This article originally appeared in the Jewish Free Press, Calgary

Voyage Round a Bridegroom*

Difficult as it is to recall all the details of my wedding, which occurred almost a quarter-century ago, one memory that does still emerge through the mists of time was my bride's determination to observe the practice of walking around her groom seven times under the marriage canopy. At that time and in our straightlaced community, this was not a familiar part of the ceremony, and I imagine that the rabbi and guests regarded it as yet another example of our fundamental eccentricity. They were probably right.

I believe that since those days in the hoary past, the custom of circling the groom, like many other obscure and exotic Jewish customs, has achieved more widespread acceptance, often among young couples whose parents or grandparents would never have heard of the practice. The standard pattern seems to be that the more exotic and bizarre a custom is, the more fervently will it be touted as an essential expression of authentic Judaism, especially by individuals whose acquaintance with Jewish tradition is of recent vintage.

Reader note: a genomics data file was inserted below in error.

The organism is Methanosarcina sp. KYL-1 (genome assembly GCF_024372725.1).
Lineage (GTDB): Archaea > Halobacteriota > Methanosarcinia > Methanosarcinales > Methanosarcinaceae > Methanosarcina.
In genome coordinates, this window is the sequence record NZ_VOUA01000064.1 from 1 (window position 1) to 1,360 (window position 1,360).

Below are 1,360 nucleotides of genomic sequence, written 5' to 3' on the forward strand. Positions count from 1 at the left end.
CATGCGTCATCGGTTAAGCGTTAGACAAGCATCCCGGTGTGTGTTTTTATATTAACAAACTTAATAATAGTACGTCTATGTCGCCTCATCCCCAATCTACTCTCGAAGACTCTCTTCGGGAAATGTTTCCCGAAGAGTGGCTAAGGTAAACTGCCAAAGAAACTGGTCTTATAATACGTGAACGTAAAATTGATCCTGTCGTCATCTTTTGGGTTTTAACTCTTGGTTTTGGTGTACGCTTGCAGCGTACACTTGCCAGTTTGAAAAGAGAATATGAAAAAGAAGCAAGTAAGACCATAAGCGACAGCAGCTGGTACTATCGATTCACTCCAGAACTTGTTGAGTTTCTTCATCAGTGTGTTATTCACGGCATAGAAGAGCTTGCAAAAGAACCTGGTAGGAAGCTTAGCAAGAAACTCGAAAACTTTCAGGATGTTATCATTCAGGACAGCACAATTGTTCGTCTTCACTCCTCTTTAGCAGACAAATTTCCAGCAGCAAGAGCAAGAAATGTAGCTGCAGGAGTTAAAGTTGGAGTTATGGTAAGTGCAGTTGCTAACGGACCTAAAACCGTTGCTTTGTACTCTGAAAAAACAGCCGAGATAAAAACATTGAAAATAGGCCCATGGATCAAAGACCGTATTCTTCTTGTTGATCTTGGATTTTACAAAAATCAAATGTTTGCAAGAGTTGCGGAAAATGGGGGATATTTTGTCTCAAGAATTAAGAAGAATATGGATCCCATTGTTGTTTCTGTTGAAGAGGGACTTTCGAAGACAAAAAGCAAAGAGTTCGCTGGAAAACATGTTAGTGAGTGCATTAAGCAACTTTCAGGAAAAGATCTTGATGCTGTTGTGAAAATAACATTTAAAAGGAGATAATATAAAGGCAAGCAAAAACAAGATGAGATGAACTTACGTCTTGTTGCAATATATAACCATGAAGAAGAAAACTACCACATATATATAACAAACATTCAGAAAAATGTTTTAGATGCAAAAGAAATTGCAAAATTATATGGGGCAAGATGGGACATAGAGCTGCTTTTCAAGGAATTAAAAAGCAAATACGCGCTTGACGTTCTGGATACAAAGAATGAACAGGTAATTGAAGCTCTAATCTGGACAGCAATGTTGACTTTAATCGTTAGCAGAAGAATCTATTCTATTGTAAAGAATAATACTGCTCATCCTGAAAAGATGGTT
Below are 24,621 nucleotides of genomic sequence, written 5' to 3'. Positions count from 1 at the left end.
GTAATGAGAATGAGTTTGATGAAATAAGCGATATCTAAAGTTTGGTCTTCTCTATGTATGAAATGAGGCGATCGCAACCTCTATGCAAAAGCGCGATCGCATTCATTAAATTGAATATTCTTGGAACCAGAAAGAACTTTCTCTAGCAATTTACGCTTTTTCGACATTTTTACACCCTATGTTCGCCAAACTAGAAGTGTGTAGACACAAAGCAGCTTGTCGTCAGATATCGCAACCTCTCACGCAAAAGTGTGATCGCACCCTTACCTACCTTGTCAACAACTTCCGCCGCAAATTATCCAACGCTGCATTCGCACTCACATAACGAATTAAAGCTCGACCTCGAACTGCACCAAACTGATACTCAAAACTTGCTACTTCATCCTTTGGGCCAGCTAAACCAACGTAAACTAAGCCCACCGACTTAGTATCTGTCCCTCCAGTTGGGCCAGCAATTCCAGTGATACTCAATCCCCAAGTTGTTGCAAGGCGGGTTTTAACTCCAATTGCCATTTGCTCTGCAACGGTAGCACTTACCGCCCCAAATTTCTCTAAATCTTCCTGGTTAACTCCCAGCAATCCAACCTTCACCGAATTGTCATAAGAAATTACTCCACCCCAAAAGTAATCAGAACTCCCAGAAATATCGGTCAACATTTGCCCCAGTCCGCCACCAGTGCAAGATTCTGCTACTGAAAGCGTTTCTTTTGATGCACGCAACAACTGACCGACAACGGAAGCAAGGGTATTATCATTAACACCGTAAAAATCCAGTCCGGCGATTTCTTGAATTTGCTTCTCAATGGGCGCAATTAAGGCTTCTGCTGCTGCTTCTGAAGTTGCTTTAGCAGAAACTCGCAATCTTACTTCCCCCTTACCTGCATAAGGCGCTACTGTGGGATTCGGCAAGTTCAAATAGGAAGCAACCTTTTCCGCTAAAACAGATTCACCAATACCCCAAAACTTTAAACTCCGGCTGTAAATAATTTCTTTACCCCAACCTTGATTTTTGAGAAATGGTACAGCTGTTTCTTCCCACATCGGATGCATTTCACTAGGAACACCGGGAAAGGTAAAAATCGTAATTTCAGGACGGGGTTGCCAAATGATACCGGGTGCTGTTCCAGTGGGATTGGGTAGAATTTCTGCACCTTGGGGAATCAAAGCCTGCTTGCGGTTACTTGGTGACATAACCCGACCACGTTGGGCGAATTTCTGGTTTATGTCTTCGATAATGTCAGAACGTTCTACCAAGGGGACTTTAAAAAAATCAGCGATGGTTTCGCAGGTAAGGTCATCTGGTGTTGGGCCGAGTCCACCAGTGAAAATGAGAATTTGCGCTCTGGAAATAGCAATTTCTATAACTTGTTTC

By Jewish standards, groom-circling can not lay claim to any impressive antiquity. The earliest known reference to it is in a biblical commentary composed by a certain "Rabbi Dosa the Greek" in the early fifteenth century. Rabbi Dosa cites the custom, which consisted of three rather than seven circuits, as that of "Austria." In subsequent centuries, as many central-European Jews migrated eastward, we find the practice mentioned in connection with Hungary, Galicia, Poland and Russia. Not untypically, we note that similar customs were also attested among non-Jews in Slavic and Balkan lands, and it is not always clear who was copying from whom.

The precise details of the custom vary in the early sources. The older texts generally speak of three circuits. In some versions the bride is escorted on either side by a bridesmaid bearing a candle. Several communities accompanied the ceremony with the singing traditional hymns, or with the humming of a wordless melody.

As is often the case with Jewish customs, there is no consensus about its fundamental purpose or origins.

The favourite proof text is Jeremiah 31: 21: "for the Lord hath created a new thing in the earth, A woman shall compass a man."

In the original context of the prophet's allegory, the woman symbolizes the people of Israel, who will initiate the reconciliation with her beloved, the Almighty. Although in the human realm, such forwardness in a woman was considered an unprecedented novelty, on the religious plain God anticipates it eagerly. The Hebrew phrase that is translated "compass"--tesovev-- is used here to designate a courtship, rather than actually walking around. However, the advocates of the custom found in the literal translation of the passage a convenient Biblical precedent.